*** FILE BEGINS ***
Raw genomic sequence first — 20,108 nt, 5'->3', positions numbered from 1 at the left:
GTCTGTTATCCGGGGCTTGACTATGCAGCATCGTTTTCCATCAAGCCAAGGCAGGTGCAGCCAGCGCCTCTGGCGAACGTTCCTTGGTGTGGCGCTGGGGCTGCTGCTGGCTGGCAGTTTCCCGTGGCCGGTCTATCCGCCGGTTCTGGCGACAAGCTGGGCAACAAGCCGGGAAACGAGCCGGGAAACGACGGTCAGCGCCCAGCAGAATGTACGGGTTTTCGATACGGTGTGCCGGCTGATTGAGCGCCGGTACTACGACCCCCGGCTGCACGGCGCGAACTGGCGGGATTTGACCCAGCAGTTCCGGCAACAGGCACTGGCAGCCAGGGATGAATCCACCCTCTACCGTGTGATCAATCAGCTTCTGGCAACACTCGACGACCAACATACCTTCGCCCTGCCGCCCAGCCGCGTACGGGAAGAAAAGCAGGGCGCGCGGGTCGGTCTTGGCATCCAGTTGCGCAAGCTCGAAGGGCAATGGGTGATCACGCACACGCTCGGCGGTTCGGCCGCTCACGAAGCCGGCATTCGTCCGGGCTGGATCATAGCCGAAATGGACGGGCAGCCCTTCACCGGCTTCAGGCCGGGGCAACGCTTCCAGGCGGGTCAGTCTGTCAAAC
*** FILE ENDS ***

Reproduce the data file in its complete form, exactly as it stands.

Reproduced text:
Raw genomic sequence first — 20,108 nt, 5'->3', positions numbered from 1 at the left:
GTCTGTTATCCGGGGCTTGACTATGCAGCATCGTTTTCCATCAAGCCAAGGCAGGTGCAGCCAGCGCCTCTGGCGAACGTTCCTTGGTGTGGCGCTGGGGCTGCTGCTGGCTGGCAGTTTCCCGTGGCCGGTCTATCCGCCGGTTCTGGCGACAAGCTGGGCAACAAGCCGGGAAACGAGCCGGGAAACGACGGTCAGCGCCCAGCAGAATGTACGGGTTTTCGATACGGTGTGCCGGCTGATTGAGCGCCGGTACTACGACCCCCGGCTGCACGGCGCGAACTGGCGGGATTTGACCCAGCAGTTCCGGCAACAGGCACTGGCAGCCAGGGATGAATCCACCCTCTACCGTGTGATCAATCAGCTTCTGGCAACACTCGACGACCAACATACCTTCGCCCTGCCGCCCAGCCGCGTACGGGAAGAAAAGCAGGGCGCGCGGGTCGGTCTTGGCATCCAGTTGCGCAAGCTCGAAGGGCAATGGGTGATCACGCACACGCTCGGCGGTTCGGCCGCTCACGAAGCCGGCATTCGTCCGGGCTGGATCATAGCCGAAATGGACGGGCAGCCCTTCACCGGCTTCAGGCCGGGGCAACGCTTCCAGGCGGGTCAGTCTGTCAAAC